A California man has become the 7th person to die after “vaping” — that is, using an electronic vaporizer machine to heat oil containing nicotine or, in many cases, cannabis, MSN reports. Meanwhile, hundreds of people across multiple states have gotten sick with severe respiratory problems after vaping.
Officials haven’t said much in the way of identifying information about the patient, such as his age or his underlying health issues (if any), and indeed have only said that he’s from Tulare County, according to a statement from that county’s Health & Human Services Agency.
As reported at the time by The Inquisitr, in early August health officials in Wisconsin and Illinois reported that just over a dozen teenagers and young adults had come down with severe respiratory illnesses after vaping. Some of the patients were so sick that they required breathing support in the Intensive Care Unit. All of the cases were clustered around the area where the Wisconsin-Illinois border ends at the east.
Little did health authorities know at the time that it was the beginning of what would eventually become a nationwide epidemic of vaping illnesses that even got the attention of the White House.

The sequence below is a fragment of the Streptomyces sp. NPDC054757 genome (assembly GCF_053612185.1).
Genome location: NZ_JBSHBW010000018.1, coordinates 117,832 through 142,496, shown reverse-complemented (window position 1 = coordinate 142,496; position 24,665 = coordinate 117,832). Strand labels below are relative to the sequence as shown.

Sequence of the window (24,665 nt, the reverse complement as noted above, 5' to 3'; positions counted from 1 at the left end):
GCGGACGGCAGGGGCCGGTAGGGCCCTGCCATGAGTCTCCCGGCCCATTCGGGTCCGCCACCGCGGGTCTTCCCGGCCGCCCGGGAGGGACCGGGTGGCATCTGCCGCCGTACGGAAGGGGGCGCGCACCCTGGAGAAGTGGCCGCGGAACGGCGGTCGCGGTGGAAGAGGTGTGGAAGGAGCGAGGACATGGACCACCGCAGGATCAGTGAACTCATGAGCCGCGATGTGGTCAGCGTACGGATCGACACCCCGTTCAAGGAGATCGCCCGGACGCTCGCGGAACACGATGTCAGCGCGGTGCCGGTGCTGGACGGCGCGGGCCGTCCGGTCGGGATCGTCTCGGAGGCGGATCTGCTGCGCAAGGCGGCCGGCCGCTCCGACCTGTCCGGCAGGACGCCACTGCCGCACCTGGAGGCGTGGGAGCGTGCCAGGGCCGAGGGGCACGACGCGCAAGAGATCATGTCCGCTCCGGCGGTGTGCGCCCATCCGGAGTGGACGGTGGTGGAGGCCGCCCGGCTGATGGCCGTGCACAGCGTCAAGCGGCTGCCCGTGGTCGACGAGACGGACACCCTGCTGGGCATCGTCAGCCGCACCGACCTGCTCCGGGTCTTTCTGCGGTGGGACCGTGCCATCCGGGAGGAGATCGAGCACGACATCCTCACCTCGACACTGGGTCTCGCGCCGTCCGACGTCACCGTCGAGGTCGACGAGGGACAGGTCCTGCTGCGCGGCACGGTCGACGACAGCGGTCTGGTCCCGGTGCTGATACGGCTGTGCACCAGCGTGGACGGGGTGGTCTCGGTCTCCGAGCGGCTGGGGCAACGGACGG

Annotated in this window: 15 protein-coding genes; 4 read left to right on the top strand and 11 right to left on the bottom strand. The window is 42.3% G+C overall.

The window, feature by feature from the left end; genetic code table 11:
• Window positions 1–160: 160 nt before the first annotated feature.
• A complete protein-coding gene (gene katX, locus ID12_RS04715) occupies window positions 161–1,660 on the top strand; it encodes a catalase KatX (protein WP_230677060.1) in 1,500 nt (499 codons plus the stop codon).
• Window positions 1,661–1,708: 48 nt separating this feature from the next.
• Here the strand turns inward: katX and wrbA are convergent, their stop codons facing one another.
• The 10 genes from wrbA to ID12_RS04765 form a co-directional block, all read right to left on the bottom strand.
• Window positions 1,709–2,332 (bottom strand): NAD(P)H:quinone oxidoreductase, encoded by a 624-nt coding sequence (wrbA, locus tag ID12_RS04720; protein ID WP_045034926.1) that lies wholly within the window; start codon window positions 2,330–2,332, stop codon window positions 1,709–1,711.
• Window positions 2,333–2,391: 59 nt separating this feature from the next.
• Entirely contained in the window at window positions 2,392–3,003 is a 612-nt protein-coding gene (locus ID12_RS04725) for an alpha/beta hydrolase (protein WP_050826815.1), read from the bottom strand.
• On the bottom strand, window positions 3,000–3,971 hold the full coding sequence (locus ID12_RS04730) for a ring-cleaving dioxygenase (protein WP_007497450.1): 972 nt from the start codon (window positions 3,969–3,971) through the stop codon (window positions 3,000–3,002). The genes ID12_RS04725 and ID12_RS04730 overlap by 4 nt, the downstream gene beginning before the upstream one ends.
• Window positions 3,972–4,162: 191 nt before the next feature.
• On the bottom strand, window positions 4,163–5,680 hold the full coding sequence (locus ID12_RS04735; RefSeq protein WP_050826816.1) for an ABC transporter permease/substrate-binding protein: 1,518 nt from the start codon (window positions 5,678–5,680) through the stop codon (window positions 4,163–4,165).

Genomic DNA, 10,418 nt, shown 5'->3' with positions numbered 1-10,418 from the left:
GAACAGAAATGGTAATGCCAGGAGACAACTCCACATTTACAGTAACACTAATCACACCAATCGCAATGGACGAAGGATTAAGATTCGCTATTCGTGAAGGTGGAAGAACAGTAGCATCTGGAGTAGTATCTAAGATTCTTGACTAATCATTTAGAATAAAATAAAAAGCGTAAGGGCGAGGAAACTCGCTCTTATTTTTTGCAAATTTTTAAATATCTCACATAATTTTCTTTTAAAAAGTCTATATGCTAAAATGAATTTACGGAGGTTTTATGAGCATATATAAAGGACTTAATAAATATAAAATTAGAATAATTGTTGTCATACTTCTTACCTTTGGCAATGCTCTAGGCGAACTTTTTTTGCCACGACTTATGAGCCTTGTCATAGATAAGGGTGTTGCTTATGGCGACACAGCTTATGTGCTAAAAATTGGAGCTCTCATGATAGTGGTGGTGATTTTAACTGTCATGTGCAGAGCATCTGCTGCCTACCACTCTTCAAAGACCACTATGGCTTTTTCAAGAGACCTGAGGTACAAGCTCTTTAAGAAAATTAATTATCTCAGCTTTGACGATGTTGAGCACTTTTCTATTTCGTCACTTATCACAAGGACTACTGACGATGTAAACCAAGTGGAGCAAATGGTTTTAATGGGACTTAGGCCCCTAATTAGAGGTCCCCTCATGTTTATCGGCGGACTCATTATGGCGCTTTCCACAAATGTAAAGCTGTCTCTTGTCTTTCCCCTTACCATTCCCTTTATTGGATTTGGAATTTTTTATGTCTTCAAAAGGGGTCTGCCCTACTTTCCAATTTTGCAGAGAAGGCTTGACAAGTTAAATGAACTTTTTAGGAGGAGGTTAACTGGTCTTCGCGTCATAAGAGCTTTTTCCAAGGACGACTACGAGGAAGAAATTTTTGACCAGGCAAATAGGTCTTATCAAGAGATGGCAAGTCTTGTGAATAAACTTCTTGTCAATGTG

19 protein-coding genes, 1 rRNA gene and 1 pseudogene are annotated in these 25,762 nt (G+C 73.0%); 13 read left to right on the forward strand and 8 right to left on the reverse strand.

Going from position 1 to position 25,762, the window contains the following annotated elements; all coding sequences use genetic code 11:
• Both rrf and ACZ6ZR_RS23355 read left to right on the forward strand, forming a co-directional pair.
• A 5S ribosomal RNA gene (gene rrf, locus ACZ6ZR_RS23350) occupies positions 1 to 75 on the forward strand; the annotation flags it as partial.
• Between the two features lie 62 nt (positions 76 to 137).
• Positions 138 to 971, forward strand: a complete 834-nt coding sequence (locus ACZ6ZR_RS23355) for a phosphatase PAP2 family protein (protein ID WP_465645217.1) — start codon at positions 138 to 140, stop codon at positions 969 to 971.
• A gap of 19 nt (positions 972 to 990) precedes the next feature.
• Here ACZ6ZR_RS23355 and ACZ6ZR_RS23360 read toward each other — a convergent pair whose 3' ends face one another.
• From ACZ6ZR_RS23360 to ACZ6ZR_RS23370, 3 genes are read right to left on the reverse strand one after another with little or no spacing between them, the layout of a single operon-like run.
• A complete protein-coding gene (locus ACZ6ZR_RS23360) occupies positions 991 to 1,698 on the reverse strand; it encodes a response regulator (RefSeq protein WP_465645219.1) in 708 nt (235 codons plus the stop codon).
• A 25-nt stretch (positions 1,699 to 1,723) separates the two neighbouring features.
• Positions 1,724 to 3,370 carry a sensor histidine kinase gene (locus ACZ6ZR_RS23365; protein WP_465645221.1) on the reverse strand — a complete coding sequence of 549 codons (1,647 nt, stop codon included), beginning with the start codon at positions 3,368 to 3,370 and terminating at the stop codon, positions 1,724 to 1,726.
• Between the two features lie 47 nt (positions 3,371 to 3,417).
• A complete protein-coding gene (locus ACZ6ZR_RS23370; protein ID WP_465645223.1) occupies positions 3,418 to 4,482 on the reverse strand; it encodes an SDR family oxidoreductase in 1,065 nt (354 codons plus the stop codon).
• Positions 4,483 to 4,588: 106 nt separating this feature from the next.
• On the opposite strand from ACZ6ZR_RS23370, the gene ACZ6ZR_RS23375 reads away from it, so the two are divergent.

As of this writing, at least 380 people in 36 states and the U.S. Virgin Islands have suffered similar illnesses after vaping, and seven have died. At least one of the deaths has been attributed to vaping cannabis, while the rest are attributed to either cannabis or nicotine. Similarly, at least some of the illnesses are attributable to vaping marijuana, the rest to vaping nicotine.
Even Donald Trump has entered into the conversation. As reported at the time by The Inquisitr, last week the Trump administration announced plans to ban the sale of flavored nicotine oil. However, that process could take months, even if the move isn’t challenged in court by the vaping industry.
Back in California, Governor Gavin Newsom is on the same page as Trump, suggesting that banning flavored nicotine oil is, at the very least, a starting point in combating the problem.
“[Flavored e-cigarettes] should be banned,” Newsom said.
Newsom, however, admits that he lacks the power to ban them. Instead, he intends to direct the California legislature to impose a heavy tax on flavored nicotine products and to conduct a public health campaign aimed at teaching the risks of vaping. He would also like to step up enforcement efforts to track down counterfeit products.